By Jesus’ day it was understood that all of the ordinances, commandments and decrees revealed to Moses could be summarized in two commandments. The first, and great one is to love God with all your mind, heart, soul and strength. The second is to love your neighbor as yourself. He added nothing to these teachings. Nor did he subtract anything from them. His own testimony was that he came to fulfill them. Knowing these things is one thing, fulfilling them quite another.

Fulfilling them requires submission to the will of God as we live out our lives. This is why Jesus taught his disciples to pray that the Father’s kingdom come and his will be done ON EARTH as it is in heaven. In heaven God alone is worshipped and his will obeyed. On earth the story is quite different. On earth we humans are adept of making idols of virtually anyone and everything and worshipping them as our gods. We make idols of our parents, of our spouses, of our clan, of our race, of our class, of our wealth, of our fame, of our nation, of our science, of our business, and of our religion. On and on it goes. That is why Jesus said that in order for the reign of God to draw near to us we must repent, that is go through the crisis of renouncing the idols we are attached to, and believe the good news that God alone is worthy of worship.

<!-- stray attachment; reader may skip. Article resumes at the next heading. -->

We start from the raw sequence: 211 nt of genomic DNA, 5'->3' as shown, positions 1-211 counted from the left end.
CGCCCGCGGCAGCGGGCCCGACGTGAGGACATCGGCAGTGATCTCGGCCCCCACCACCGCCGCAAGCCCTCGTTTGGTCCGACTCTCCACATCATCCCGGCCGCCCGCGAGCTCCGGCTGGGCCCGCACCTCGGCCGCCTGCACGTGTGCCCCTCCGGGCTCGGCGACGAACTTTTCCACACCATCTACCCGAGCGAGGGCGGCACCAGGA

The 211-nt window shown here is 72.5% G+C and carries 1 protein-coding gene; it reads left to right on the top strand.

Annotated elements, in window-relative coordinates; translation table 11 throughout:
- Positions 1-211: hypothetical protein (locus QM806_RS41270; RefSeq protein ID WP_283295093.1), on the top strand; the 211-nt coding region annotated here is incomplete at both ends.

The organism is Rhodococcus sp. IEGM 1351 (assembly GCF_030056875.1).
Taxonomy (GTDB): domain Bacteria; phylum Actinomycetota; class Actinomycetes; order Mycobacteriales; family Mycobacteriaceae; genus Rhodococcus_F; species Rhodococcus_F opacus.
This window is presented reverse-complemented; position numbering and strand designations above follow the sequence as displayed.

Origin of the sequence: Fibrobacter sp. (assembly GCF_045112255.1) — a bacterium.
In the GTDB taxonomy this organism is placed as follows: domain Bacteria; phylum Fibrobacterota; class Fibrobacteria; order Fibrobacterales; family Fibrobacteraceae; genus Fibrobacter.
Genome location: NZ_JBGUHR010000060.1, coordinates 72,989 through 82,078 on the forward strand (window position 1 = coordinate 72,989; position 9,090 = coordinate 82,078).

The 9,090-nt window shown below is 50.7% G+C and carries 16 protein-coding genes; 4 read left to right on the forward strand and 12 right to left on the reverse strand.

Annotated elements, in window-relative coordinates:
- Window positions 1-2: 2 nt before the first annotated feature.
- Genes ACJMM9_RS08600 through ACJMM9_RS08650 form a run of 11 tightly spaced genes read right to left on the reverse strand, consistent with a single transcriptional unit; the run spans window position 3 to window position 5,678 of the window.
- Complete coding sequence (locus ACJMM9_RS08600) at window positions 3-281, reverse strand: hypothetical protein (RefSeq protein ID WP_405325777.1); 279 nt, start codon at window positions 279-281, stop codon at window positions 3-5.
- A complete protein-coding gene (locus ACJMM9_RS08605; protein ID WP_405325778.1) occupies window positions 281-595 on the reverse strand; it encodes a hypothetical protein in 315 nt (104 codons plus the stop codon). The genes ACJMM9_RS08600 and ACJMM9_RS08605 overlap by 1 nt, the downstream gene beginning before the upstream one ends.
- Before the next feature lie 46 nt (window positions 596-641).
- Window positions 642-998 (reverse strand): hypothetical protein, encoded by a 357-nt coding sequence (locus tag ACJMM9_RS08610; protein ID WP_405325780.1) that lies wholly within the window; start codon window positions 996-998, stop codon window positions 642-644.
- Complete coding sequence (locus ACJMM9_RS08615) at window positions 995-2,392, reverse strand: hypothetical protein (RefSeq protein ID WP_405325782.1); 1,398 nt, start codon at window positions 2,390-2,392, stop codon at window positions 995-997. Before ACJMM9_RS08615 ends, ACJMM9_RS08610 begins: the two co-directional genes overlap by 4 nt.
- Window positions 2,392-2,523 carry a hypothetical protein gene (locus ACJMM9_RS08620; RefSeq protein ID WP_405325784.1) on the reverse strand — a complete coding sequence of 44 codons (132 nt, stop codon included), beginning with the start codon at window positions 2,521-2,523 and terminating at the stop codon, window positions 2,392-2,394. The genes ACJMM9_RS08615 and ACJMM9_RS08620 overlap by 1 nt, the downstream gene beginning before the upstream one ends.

Consequently Jesus’ teaching is often received as very hard and harsh. With respect to parents he said call no man father for there is only one Father in heaven. Or, when his mother and brother came to bring him back home when he began his public ministry he said, who is my mother, and brother, and sisters? Those who do the will of my Father in heaven are my mother, and brother, and sister. And the same is true of all of the other idols of our making. For example, as much as one tends to unwittingly idolize the family, he will also do the same for the race and nation. So Jesus was once asked the question, who is my neighbor? In other words, who is that I am mandated to love in order to fulfill the will of God? In response Jesus told a parable of a man who was beaten and left for dead by thieves beside the road between Jericho and Jerusalem. Two travelers passed him by who were both of the same race and religion. A third traveler who was of a different race and religion stopped and cared for him. He was the true neighbor to the man and fulfilled the will of God. That doesn’t happen on earth very often, but when it does, it mirrors heaven.

And Jesus was not all about teaching in the sense of imparting information, however wise. In fact, the accounts of his ministry are more about his deeds. His contemporaries recognized that he was doing extraordinary things that could not be done unless God was with him. He healed the sick, he opened the eyes of the blind, he forgave sinners, he cast out unclean spirits, he raised the dead, he walked on water, and he multiplied loaves and fish to feed the multitudes. We see these things as unusual. He did not. In fact, he said his disciples would do greater things than these. He saw them as the things people do when they are submissive to the will of God and thus become a channel for the power of God